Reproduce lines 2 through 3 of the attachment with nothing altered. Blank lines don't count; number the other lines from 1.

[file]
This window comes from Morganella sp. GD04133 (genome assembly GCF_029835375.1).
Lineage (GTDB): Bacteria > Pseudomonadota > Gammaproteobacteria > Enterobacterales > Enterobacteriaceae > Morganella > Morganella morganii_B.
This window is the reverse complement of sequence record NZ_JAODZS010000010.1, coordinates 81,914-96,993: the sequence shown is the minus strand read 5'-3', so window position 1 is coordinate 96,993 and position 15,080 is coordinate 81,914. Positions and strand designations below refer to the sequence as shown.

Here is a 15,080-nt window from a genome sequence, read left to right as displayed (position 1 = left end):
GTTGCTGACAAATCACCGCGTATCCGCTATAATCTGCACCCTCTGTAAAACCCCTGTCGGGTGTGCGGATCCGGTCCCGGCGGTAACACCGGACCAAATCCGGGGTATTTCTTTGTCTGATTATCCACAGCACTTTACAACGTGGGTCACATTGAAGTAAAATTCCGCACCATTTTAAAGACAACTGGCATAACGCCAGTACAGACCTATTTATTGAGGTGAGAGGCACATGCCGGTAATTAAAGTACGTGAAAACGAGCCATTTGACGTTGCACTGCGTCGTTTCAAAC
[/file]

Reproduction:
Lineage (GTDB): Bacteria > Pseudomonadota > Gammaproteobacteria > Enterobacterales > Enterobacteriaceae > Morganella > Morganella morganii_B.
This window is the reverse complement of sequence record NZ_JAODZS010000010.1, coordinates 81,914-96,993: the sequence shown is the minus strand read 5'-3', so window position 1 is coordinate 96,993 and position 15,080 is coordinate 81,914. Positions and strand designations below refer to the sequence as shown.